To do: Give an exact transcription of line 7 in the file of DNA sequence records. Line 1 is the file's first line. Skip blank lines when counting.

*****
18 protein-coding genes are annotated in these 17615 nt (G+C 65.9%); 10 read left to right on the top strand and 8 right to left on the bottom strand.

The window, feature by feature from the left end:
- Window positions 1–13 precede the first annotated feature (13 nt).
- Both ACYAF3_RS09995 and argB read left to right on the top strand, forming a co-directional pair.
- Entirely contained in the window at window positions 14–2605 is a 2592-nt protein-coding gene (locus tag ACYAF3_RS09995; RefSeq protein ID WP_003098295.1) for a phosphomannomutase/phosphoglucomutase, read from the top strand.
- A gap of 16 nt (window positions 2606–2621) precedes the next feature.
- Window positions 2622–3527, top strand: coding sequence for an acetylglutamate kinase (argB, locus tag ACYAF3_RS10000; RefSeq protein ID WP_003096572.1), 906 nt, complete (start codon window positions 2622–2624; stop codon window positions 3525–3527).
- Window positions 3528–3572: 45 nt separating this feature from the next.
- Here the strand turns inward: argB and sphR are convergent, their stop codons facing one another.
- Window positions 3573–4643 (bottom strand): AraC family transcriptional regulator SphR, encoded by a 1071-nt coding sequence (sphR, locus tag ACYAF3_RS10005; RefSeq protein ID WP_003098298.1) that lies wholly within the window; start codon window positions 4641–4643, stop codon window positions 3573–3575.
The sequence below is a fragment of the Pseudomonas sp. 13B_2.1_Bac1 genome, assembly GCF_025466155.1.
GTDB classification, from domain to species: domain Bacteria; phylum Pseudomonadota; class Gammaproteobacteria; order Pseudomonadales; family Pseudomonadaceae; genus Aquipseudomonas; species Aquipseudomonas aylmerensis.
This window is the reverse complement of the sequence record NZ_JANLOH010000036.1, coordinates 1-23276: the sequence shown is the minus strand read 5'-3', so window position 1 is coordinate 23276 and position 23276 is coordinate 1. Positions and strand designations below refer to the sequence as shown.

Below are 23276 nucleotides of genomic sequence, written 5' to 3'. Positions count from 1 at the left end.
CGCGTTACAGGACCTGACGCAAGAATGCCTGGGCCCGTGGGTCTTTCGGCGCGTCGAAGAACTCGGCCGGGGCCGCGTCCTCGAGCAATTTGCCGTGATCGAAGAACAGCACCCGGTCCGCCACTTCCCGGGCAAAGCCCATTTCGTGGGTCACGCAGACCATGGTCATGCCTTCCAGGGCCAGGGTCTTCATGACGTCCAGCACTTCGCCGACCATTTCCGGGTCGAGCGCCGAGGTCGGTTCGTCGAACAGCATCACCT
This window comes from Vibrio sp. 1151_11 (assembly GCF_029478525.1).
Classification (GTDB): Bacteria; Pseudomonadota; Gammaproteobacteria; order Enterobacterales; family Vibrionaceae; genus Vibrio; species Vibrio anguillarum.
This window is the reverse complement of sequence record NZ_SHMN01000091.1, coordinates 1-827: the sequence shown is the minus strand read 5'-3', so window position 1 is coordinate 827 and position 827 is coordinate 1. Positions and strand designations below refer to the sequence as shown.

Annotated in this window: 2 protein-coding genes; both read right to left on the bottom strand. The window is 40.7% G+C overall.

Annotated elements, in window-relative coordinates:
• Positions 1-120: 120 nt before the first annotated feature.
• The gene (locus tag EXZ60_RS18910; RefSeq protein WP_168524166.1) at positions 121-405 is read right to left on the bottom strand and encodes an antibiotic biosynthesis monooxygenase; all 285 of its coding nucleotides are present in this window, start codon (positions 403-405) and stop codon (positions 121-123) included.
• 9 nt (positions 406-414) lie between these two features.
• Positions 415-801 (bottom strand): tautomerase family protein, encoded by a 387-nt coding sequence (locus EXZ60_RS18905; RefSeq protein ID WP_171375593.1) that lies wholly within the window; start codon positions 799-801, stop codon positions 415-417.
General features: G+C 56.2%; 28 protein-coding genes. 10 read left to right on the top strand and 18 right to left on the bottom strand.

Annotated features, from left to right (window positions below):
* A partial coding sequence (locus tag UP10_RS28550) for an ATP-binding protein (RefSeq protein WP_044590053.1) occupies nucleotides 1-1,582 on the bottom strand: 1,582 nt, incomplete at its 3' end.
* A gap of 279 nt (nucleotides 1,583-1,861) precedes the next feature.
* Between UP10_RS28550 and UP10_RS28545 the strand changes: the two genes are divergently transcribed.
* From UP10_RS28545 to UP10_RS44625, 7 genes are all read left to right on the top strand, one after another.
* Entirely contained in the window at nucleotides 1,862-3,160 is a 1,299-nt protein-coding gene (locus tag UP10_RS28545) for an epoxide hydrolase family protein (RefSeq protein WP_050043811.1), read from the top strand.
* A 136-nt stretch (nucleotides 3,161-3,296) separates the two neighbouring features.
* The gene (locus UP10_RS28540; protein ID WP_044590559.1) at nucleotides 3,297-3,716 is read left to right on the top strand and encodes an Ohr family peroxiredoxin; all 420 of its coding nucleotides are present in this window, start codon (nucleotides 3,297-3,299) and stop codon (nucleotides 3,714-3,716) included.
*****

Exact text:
- Window positions 2622–3527, top strand: coding sequence for an acetylglutamate kinase (argB, locus tag ACYAF3_RS10000; RefSeq protein ID WP_003096572.1), 906 nt, complete (start codon window positions 2622–2624; stop codon window positions 3525–3527).